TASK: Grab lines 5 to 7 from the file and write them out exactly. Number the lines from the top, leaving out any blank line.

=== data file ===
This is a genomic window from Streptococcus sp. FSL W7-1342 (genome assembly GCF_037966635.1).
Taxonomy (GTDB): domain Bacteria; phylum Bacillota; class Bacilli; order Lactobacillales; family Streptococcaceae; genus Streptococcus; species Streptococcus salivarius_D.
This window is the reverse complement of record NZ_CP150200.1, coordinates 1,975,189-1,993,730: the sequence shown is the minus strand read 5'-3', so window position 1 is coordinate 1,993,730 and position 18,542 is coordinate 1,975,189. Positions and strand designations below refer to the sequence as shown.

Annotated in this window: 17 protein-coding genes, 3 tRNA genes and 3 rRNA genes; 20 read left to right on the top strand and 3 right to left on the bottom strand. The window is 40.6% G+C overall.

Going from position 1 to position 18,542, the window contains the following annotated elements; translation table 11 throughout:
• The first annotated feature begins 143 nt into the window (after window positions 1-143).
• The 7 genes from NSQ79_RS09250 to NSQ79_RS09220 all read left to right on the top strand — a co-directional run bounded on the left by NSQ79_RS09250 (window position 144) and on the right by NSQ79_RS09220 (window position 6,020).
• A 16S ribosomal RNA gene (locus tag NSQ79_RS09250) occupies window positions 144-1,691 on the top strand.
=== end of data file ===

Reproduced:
Going from position 1 to position 18,542, the window contains the following annotated elements; translation table 11 throughout:
• The first annotated feature begins 143 nt into the window (after window positions 1-143).
• The 7 genes from NSQ79_RS09250 to NSQ79_RS09220 all read left to right on the top strand — a co-directional run bounded on the left by NSQ79_RS09250 (window position 144) and on the right by NSQ79_RS09220 (window position 6,020).